With all due respect to President Bush, you don't need a road map for peace in the Middle East: You need a car plant in Palestine.
Auto factories are almost magical in their ability to heal troubled societies. They give people a chance to build a better life for themselves and their posterity. And the vehicles they build help liberate the people, giving them a taste for mobility and the fruits of democracy.
It almost worked in Belfast.
In 1978, when John DeLorean tapped into British tax dollars to build a factory in Northern Ireland, there were doubters and skeptics.
True, DeLorean's auto plant failed. But it wasn't because of sectarian violence. DeLorean failed because the business model was flawed and poorly executed.
Yes, there were a few issues in Belfast. On groundbreaking day in October 1978, for example, British soldiers kept protesters away from the factory site.
And OK, a couple years later there were more protests when 11 IRA hunger strikers from the neighborhood, guys like Bobby Sands, starting dying in nearby Maze Prison.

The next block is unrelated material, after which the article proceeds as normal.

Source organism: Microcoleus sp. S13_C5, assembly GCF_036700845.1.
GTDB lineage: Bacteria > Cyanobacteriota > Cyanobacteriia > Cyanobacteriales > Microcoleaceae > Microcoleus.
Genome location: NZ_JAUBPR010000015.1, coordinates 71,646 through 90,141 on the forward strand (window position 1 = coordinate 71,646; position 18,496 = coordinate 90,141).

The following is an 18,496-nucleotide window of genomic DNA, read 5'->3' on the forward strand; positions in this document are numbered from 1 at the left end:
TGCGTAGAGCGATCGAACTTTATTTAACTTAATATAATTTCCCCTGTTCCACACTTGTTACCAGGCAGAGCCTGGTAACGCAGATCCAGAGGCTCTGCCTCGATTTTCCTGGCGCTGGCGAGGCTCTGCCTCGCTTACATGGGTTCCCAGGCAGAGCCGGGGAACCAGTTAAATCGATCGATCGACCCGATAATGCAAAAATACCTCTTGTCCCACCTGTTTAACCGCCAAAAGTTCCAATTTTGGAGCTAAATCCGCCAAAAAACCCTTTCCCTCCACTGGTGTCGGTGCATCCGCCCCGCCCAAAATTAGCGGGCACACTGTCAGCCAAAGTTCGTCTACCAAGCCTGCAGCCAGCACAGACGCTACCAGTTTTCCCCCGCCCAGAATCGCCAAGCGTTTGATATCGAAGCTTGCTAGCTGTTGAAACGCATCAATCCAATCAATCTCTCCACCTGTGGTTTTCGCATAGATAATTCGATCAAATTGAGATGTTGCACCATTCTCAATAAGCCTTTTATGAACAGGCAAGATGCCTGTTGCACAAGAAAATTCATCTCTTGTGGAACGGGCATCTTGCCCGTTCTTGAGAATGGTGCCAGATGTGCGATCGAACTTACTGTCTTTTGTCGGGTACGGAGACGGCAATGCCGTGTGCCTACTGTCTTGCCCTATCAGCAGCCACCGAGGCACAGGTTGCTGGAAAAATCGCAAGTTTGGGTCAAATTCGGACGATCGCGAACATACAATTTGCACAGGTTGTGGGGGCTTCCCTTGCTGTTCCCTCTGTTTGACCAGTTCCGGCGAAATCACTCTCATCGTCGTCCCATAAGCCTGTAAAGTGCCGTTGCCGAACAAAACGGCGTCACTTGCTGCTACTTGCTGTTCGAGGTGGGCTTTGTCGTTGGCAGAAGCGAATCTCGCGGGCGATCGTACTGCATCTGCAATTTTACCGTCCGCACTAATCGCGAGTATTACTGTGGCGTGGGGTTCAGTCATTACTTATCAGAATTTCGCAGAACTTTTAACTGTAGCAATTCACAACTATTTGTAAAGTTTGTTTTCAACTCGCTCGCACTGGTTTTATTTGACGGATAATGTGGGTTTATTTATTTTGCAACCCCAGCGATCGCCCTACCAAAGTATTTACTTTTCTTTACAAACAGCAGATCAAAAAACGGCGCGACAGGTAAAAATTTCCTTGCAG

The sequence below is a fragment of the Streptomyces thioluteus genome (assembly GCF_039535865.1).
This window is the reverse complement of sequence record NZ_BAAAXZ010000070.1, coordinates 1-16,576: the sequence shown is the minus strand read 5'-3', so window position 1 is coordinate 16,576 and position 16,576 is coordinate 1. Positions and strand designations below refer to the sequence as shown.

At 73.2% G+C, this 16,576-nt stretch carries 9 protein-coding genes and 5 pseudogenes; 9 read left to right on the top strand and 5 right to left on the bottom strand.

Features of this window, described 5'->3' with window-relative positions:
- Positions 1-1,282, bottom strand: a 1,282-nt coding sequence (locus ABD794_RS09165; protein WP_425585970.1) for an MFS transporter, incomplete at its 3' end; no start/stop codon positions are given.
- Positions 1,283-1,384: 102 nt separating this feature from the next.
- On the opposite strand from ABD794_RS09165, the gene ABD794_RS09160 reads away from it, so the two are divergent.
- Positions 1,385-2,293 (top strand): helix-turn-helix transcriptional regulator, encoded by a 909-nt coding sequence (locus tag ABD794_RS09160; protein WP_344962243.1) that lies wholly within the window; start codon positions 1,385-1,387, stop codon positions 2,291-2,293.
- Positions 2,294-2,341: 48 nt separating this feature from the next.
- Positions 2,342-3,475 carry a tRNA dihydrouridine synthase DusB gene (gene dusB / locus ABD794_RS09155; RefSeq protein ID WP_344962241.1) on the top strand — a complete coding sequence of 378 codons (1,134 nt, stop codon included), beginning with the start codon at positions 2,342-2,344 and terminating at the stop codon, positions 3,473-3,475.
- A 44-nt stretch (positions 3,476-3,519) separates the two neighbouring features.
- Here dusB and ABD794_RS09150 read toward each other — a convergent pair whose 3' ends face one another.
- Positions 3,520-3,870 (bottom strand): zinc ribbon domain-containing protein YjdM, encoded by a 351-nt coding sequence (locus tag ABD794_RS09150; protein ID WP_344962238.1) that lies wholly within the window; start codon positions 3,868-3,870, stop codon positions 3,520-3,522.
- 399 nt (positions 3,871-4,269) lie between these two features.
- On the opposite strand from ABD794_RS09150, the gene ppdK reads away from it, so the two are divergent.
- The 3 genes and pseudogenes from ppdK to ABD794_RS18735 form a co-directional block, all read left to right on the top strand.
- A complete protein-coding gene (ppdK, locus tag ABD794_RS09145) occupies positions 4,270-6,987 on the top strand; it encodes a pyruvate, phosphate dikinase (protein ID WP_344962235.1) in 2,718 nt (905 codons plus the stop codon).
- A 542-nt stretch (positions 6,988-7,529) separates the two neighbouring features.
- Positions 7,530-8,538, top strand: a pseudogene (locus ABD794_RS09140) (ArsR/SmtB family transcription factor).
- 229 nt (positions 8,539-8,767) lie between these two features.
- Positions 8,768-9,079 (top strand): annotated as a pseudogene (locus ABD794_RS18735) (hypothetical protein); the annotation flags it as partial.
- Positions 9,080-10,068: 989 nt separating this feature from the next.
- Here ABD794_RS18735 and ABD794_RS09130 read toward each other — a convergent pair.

One night, a Molotov cocktail flew over the fence and ignited a temporary storage building. But it was never proved whether the fire was a political act or just arson intended to destroy company records stored in a wooden building.
I'm convinced the DeLorean factory contributed to the peace process in Belfast. That's because workers and local suppliers from every political and religious faction, good people who believed in John DeLorean and his stainless steel dream, ended up with nothing.
You just know things can work out even better in Palestine.
The area is ripe for an auto plant.
I visited Israel 11 years ago during a time of relative peace. Back then, an official from a quasi-governmental agency introduced me to reps from dozens of companies and kibbutzim who wanted to be auto suppliers. I'll bet they still do.
True, most of the products were things that fell into the commodity category, but everyone knew that becoming an auto supplier was a guarantee of full employment, big profits and prosperity.
Israel also has a lot of expertise and experience in key areas like software, machining and manufacturing that are essential for a car plant.
It ought to be easy to find workers because a lot Palestinians need jobs.
Real estate sure won't be a problem. There is plenty of open desert where you could put a decent-sized factory. You just build the plant in an area where you can have separate entrances for Israelis and Palestinians, so workers don't have to travel through each other's neighborhoods to get to work.
The only question left is whether to build a sedan, a sports car or an armored vehicle.
You may e-mail Edward Lapham at [email protected]